I recall Isaac Bashevis Singer just about turning green in a TV interview when Dick Cavett inquired as to the use of the word “schmuck” 😀

      • David Osborne says:

        Indeed, I’ve been here for 18 months now and am discovering the use of the f-bomb is hardly unusual. Another example, one of the Rheinland theaters (I can’t remember which) had in their program sandwiched between a children’s pantomime and a performance of the Messiah, an event entitled ‘Fuck-up Night’. I think here it’s considered edgy more than rude.

        I think more interesting, albeit in a rather depressing sort of way, is the content of the document. As others have pointed out, beneath the eye catching title, this doesn’t say much at all. The key word is diversity which unless clearly defined, is just another bland, feelgood word. Education likewise. More money, more education, more diversity. Code for ‘more of the same’.

        My feeling is that there is great and justifiable pride here in the country’s musical tradition, and a wonderful respect for artists which is quite the eye-opener coming from Australia where a creative career is widely derided as a ‘lifestyle choice’. Unfortunately though, actual public engagement with the ‘Holy German Art’ is minimal. Their system of funding- heaps of money and a decentralised system that should foster (there’s that word again) diversity, seems to do nothing of the sort. This is because the high level of public support acts as a massive bulwark against change, those who make the decisions are the ones whose personal interest is served by things staying exactly how they are.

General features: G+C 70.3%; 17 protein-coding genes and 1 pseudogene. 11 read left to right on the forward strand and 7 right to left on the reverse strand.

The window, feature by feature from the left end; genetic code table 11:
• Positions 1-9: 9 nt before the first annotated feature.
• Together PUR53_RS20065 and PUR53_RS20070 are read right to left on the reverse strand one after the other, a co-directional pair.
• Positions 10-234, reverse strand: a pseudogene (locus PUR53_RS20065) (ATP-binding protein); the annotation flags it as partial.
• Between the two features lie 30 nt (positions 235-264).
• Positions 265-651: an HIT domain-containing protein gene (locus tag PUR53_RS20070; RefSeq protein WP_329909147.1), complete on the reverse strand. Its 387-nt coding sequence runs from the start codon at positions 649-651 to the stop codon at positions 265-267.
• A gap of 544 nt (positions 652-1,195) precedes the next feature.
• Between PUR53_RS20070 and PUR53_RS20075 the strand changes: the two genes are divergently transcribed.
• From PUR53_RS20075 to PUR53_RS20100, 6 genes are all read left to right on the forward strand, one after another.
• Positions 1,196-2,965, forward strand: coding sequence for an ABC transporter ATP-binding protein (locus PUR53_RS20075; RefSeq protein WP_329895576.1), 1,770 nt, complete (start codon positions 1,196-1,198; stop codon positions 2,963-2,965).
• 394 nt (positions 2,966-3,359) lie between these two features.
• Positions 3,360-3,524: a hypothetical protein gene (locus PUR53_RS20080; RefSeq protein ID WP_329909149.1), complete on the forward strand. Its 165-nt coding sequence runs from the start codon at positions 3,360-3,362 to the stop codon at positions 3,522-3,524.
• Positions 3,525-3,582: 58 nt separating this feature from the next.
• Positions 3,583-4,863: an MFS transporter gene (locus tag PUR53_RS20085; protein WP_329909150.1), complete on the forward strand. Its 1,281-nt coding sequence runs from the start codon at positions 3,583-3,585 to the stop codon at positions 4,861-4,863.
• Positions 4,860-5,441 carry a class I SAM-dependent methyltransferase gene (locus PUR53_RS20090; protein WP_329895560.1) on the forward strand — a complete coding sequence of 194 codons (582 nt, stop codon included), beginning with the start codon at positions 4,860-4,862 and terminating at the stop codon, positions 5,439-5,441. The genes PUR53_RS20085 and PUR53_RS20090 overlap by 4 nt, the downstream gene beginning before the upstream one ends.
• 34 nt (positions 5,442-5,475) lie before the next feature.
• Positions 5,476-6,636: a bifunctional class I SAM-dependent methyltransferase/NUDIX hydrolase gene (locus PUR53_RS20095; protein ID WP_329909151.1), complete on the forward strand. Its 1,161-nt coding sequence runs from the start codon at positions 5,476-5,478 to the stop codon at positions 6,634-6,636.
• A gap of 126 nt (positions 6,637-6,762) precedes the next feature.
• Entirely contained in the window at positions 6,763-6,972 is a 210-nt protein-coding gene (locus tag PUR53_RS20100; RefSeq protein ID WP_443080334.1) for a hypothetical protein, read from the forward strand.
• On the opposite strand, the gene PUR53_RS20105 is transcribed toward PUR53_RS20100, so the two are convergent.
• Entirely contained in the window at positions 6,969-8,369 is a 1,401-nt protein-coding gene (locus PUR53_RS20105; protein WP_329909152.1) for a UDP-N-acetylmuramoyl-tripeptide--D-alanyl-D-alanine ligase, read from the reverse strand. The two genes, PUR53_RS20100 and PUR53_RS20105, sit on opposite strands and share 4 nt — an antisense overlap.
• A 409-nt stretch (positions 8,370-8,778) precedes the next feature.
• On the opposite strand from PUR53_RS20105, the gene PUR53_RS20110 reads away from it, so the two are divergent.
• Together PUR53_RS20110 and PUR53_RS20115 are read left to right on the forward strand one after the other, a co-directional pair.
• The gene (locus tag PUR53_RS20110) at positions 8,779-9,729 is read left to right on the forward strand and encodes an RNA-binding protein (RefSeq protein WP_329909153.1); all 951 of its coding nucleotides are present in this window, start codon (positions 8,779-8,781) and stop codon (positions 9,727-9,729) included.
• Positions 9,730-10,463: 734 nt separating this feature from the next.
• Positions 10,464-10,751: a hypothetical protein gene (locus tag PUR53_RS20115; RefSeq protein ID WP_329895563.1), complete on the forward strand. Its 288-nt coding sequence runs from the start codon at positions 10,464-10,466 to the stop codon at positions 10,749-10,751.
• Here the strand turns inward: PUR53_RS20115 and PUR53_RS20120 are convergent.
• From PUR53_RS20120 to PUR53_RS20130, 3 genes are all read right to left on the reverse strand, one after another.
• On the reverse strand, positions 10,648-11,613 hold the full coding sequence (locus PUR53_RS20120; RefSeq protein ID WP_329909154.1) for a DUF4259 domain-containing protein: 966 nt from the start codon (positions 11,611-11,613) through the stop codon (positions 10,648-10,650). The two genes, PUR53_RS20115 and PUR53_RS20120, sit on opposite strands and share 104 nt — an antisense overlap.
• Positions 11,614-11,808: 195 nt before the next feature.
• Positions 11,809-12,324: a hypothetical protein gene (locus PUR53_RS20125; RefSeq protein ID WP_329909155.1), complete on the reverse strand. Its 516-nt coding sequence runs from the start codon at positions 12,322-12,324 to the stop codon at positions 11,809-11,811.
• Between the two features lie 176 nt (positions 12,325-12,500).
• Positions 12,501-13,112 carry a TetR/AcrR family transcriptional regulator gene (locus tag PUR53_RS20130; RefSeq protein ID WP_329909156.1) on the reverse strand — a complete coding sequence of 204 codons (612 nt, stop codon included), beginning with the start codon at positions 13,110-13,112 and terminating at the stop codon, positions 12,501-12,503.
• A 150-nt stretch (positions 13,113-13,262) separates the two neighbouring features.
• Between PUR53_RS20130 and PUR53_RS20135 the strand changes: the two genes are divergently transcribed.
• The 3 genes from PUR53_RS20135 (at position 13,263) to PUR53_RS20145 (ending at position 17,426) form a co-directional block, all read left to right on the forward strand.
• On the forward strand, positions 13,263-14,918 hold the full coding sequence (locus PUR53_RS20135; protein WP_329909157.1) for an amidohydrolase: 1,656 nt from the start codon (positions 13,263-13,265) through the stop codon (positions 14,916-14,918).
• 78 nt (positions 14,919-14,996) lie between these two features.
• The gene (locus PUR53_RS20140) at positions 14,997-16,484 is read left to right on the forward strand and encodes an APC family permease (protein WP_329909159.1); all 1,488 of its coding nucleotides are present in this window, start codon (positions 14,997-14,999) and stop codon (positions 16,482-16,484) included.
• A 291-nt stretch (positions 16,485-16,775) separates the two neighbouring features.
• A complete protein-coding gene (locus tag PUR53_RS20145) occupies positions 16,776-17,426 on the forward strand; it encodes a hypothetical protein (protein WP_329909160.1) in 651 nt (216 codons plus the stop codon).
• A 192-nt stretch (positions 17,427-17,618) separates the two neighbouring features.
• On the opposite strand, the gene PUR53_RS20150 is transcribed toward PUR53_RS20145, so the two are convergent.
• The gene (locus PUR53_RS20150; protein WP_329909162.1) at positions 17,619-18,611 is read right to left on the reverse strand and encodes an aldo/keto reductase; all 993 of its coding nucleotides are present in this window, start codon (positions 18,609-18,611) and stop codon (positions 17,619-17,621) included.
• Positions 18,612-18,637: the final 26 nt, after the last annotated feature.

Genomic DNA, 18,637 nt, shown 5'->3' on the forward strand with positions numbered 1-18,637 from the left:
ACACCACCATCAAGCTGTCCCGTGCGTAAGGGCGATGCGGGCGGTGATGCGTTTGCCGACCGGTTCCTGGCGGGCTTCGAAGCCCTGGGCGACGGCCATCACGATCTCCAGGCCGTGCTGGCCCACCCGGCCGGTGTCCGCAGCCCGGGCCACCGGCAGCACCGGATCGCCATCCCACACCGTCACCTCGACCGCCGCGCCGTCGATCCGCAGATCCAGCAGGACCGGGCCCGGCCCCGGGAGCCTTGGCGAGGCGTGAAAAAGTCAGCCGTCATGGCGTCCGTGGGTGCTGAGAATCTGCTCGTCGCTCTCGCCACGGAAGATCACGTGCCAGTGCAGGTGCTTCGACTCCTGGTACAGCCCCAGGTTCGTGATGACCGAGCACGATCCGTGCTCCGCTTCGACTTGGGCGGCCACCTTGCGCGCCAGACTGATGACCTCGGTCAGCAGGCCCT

What they need to do is have a good look at the way things worked when Germany was the centre of the musical universe. Making allowances for a very different world world of course, compare the practices of that era to how things are done now. Honestly. The simple answer to a highly complex question? 1. Take the power away from administrators, academics and educators whose role should be not as controllers but as facilitators and 2. Factor audiences back into the equation. Fucking simple really.

    • John Borstlap says:

      My dictionary says, Einfalt = simplicity, or naivety. So, something goes wrong there.

      When it is not described / explained what is understood as Einfalt, one can go into more than one direction. If ‘mono culture’ is meant, it could refer to both pop music and classical music. If pluralism is meant to be advocated, this is often used as an excuse to erode classical music, which is – by the ignorati – often seen as a mono culture. If the whole advice is a product of leftwing egalitarian thinking, which is quite possible, and even probable, it is an invitation to break-down classical music as much as possible because of being ‘elitist’ and ‘exclusive’. In the text, there is no mention of orchestras, concert halls, opera houses, etc. It is all described in the abstract, which is an ominous sign.

      Of course it is all about the immigration problem and the suggested unfair hierarchies of culture: should in Germany a German music culture be the musical ‘Leitkultur’? Should classical music be dominating in music life in Germany? If you ask the same question about, for instance, India, you see the insanity of the suggestion: should Indian music be dominating in India? Where else? And would that mean there would not be space for other musical cutlures?

      The Musikrat would have done better to be openly supportive about their own musical tradition and advise it to be more supported, and be made much more accessible to younger generations and to immigrants. There is nothing against a Leitkultur, as long as it does not pulverize other musics under its weight, and that is definitely not happening anywhere in Europe. In contrary: in the areas where it had developed, voices are heard that want it go away and be replaced by pop – by its own people.